Weekend wrap-up: Here are the biggest Arizona stories from May 6-8
PHOENIX — A water line break resulted in a closure of a portion of the U.S. 60 in Tempe, Cyber Ninjas founder’s attorneys are reportedly turning over records to the Arizona Senate, and Phoenix hit 100 degrees for first time in 2022.
Here are some of the biggest stories that headlined the Arizona news cycle over the weekend.
A portion of U.S. 60 in Tempe remained closed Sunday due to a water line break and drivers were advised to find alternate routes as crews work on repairing the damage.
Eastbound U.S. 60 is closed between the I-10 interchange and Loop 101, while the westbound lanes are closed between Loop 101 and McClintock Drive.
“This is the time where unfortunately we’re going to be down for a little bit,” Randy Everett, central district administrator for the Arizona Department of Transportation, said in a press conference.
“Leave yourself some extra time, this is probably a good time to leave yourself a half an hour of extra commute time when you go out.”
There is no estimated time to reopen the freeway.
Everett suggests using the Loop 202 Santan Freeway in the south and the Loop 202 Red Mountain Freeway in the north to get around the closure.
The attorneys of Doug Logan, the founder and former CEO of Cyber Ninjas, are turning over 1,062 pages of records to the Arizona Senate, according to nonprofit watchdog group American Oversight.
Cyber Ninjas, the contractor that led the 2020 election review for Arizona republicans, was held in contempt by a judge for its failure to turn over documents in January and was ordered to pay $50,000 per day.
It continued to withhold records, and after several months, the contractor’s fine total hit $4.2 million by Friday’s report, according Jeremy Duda of Axios.
American Oversight sued the Arizona Senate in May 2021 for the release of public records.
“The records Logan says he is delivering to the Senate include files related to the subcontractors that Cyber Ninjas worked with to conduct Arizona’s sham ‘audit,’ including WakeTSI, CyFir, and election conspiracy promoters Jovan Hutton Pulitzer and Dr. Shiva,” American Oversight tweeted on Friday.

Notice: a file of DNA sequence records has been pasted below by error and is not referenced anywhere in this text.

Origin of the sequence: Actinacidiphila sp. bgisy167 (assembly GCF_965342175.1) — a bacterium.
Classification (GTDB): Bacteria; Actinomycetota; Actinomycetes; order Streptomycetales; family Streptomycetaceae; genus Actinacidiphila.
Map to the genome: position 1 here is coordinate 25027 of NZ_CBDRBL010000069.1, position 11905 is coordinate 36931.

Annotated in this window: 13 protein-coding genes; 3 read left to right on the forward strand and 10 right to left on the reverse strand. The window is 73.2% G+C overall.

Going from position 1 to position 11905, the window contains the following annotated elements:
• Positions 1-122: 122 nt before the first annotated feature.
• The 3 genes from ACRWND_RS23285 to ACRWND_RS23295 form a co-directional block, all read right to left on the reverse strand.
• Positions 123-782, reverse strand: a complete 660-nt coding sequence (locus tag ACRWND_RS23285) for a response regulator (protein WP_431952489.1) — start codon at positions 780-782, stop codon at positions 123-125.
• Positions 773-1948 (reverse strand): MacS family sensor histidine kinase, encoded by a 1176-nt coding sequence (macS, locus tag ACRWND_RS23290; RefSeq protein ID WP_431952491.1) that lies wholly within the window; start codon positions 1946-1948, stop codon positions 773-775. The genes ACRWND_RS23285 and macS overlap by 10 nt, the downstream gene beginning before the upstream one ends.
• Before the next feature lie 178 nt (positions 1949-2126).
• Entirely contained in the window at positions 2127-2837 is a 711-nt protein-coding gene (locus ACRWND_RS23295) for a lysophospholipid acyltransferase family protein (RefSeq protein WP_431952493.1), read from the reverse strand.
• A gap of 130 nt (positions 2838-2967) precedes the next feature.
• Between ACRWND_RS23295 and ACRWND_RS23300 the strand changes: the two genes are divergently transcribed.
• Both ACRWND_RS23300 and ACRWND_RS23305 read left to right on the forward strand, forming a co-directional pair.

Maricopa County Superior Court judge John Hannah set the daily fines, saying at the time millions of dollars were donated to Cyber Ninjas and the company did not present evidence of insolvency.
The triple-digit temperatures have made their arrival in the Valley.
Phoenix on Saturday hit 100 degrees for the first time in 2022, according to the National Weather Service.
The mark was hit at about 2:12 p.m.
The city did get a slight reprieve from when it normally hits 100 degrees for the first time in a calendar year.
It was the latest date for the mercury to reach triple digits since 2010, when 100 degrees was hit on May 21.
The Phoenix Police Department on Friday released the name of the officer who was shot while responding to a domestic violence incident at a gas station last month and said she is out of the hospital.
Denise Bruce-Jones, a 24-year veteran of the force, had been hospitalized since the April 14 incident.
“This morning Officer Denise Bruce-Jones was discharged from Honor Health Rehabilitation and is resting and recovering at home with her family,” Phoenix Police said on Twitter.
Nicholas Cowan, 35, allegedly opened fire on two police officers, including Bruce-Jones, after he pulled up to the north Phoenix gas station.
Charles Ryan, the former director of Arizona’s prison system, was charged with two felonies from a January incident at his home, authorities said Friday.
Ryan was charged with one count of disorderly conduct involving weapons and one count of unlawful discharge of a weapon, according to the Maricopa County Attorney’s Office.
Ryan, who retired as director of the Arizona Department of Corrections, Rehabilitation and Reentry in 2019, experienced what police called “a mental health crisis” on Jan. 6 at his residence near Warner and Terrace roads.